Contextualizing the usefulness of knowledge received from retiring employees: leader behaviour and organisational culture

Michal Biron, Keren Turgeman-Lupo, Orna Zaid-Dominik

Research output: Contribution to journalArticlepeer-review


Knowledge loss is increasingly at the centre of business agendas, as large numbers of baby boomers are retiring, and employees of diverse age cohorts are resigning amid workforce shifts triggered by the COVID-19 pandemic. This research explores how specific contextual factors, namely transformational leadership and innovation culture, contribute to the relationship between retiring employees’ knowledge continuity (KC) behaviour and the extent to which imparted knowledge is useful to recipients’ performance post-departure. We analysed survey data from 81 triads of knowledge workers at a technology-intensive firm–matched data from retiring employees, their supervisors, and their successors. Surveys were administered both before and after retirees’ departure. We find a positive association between KC behaviour and the usefulness of the knowledge received, mostly when supervisors are perceived as more transformational. When supervisors are perceived as less transformational, this association is attenuated to the point of non-significance, particularly under perceptions of low innovation culture.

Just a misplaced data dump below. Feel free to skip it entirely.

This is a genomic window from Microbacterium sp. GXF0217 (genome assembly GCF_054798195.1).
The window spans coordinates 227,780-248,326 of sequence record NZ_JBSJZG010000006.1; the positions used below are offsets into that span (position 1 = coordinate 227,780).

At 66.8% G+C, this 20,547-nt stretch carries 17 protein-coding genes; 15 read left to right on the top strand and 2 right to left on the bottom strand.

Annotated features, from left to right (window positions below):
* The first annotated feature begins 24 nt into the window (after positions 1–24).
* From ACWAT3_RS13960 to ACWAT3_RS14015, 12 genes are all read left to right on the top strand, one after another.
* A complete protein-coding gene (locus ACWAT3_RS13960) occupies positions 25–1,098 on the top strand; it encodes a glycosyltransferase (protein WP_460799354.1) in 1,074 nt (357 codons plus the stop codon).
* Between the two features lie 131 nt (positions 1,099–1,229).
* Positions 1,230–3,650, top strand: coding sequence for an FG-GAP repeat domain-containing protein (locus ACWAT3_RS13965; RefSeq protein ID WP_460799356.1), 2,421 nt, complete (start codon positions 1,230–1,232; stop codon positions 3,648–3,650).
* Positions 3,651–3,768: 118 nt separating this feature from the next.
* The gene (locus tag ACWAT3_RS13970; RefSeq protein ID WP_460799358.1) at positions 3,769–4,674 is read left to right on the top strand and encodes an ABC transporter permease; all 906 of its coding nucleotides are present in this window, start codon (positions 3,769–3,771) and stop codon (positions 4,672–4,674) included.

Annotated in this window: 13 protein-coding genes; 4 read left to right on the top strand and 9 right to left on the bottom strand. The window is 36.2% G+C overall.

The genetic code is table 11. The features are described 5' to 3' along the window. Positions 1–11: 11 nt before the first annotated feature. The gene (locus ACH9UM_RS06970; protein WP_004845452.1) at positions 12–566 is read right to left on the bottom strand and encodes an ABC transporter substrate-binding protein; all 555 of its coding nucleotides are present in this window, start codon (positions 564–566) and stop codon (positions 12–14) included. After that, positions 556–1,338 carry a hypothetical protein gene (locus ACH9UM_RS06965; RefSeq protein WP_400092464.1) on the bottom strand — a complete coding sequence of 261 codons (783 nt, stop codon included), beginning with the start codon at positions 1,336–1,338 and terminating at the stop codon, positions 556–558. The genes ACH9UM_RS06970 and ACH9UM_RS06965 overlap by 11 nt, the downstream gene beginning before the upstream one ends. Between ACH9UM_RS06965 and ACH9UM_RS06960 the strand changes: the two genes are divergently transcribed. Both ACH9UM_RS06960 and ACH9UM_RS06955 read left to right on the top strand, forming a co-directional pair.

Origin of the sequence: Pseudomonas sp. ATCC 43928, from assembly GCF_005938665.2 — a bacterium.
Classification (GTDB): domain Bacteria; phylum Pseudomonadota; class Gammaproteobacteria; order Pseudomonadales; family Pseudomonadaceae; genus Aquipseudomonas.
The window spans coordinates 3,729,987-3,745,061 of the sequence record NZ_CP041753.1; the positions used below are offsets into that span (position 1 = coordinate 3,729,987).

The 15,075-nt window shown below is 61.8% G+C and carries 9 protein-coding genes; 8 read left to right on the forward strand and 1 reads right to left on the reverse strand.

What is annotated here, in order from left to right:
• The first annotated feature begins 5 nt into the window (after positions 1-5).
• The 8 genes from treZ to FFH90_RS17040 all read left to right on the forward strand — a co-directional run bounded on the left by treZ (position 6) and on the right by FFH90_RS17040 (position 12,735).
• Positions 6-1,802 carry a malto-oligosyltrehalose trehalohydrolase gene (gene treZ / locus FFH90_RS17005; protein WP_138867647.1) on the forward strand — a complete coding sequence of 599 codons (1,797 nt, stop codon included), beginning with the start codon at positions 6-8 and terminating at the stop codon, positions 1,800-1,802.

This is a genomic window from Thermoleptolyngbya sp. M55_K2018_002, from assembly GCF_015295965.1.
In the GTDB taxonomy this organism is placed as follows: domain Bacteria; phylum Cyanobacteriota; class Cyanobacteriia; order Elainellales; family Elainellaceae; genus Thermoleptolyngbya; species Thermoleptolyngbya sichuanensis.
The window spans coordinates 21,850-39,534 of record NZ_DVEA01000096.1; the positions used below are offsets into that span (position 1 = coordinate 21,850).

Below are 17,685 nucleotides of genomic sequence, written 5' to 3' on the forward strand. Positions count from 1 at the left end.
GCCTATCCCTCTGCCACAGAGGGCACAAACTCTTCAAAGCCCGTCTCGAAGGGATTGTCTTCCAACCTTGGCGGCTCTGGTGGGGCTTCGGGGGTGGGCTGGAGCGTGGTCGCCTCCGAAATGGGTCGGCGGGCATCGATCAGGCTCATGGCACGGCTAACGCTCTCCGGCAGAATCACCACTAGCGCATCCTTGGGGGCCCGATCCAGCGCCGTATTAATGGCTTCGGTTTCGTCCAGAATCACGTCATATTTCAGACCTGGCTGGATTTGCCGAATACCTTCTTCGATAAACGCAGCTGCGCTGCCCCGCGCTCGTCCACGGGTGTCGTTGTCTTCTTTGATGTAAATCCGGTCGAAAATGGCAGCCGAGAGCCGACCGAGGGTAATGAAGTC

Original languageEnglish
JournalKnowledge Management Research and Practice
StateAccepted/In press - 2023

Bibliographical note

Publisher Copyright:
© 2023 The Operational Research Society.


  • Innovation culture
  • knowledge continuity
  • knowledge usefulness
  • retiree knowledge retention
  • transformational leadership

ASJC Scopus subject areas

  • Management Information Systems
  • Business and International Management
  • Strategy and Management
  • Management Science and Operations Research
  • Library and Information Sciences
  • Management of Technology and Innovation


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